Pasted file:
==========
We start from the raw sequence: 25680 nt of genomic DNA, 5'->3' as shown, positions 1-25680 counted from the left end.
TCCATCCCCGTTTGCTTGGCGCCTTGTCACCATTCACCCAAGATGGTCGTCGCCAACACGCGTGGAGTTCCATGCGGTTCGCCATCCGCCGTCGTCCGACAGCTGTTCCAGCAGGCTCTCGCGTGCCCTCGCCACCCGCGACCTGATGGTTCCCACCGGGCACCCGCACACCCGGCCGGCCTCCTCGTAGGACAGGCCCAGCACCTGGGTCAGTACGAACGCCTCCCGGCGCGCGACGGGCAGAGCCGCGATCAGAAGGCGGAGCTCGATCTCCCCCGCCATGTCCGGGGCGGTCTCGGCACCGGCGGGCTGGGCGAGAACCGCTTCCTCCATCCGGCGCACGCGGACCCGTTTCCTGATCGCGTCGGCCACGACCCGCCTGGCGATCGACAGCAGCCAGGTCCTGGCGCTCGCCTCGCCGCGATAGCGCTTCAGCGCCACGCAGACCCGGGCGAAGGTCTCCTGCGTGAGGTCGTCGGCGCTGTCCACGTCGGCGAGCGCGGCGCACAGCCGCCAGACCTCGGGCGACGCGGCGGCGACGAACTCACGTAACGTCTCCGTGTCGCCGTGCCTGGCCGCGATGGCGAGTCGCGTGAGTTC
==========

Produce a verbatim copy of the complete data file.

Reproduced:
We start from the raw sequence: 25680 nt of genomic DNA, 5'->3' as shown, positions 1-25680 counted from the left end.
TCCATCCCCGTTTGCTTGGCGCCTTGTCACCATTCACCCAAGATGGTCGTCGCCAACACGCGTGGAGTTCCATGCGGTTCGCCATCCGCCGTCGTCCGACAGCTGTTCCAGCAGGCTCTCGCGTGCCCTCGCCACCCGCGACCTGATGGTTCCCACCGGGCACCCGCACACCCGGCCGGCCTCCTCGTAGGACAGGCCCAGCACCTGGGTCAGTACGAACGCCTCCCGGCGCGCGACGGGCAGAGCCGCGATCAGAAGGCGGAGCTCGATCTCCCCCGCCATGTCCGGGGCGGTCTCGGCACCGGCGGGCTGGGCGAGAACCGCTTCCTCCATCCGGCGCACGCGGACCCGTTTCCTGATCGCGTCGGCCACGACCCGCCTGGCGATCGACAGCAGCCAGGTCCTGGCGCTCGCCTCGCCGCGATAGCGCTTCAGCGCCACGCAGACCCGGGCGAAGGTCTCCTGCGTGAGGTCGTCGGCGCTGTCCACGTCGGCGAGCGCGGCGCACAGCCGCCAGACCTCGGGCGACGCGGCGGCGACGAACTCACGTAACGTCTCCGTGTCGCCGTGCCTGGCCGCGATGGCGAGTCGCGTGAGTTC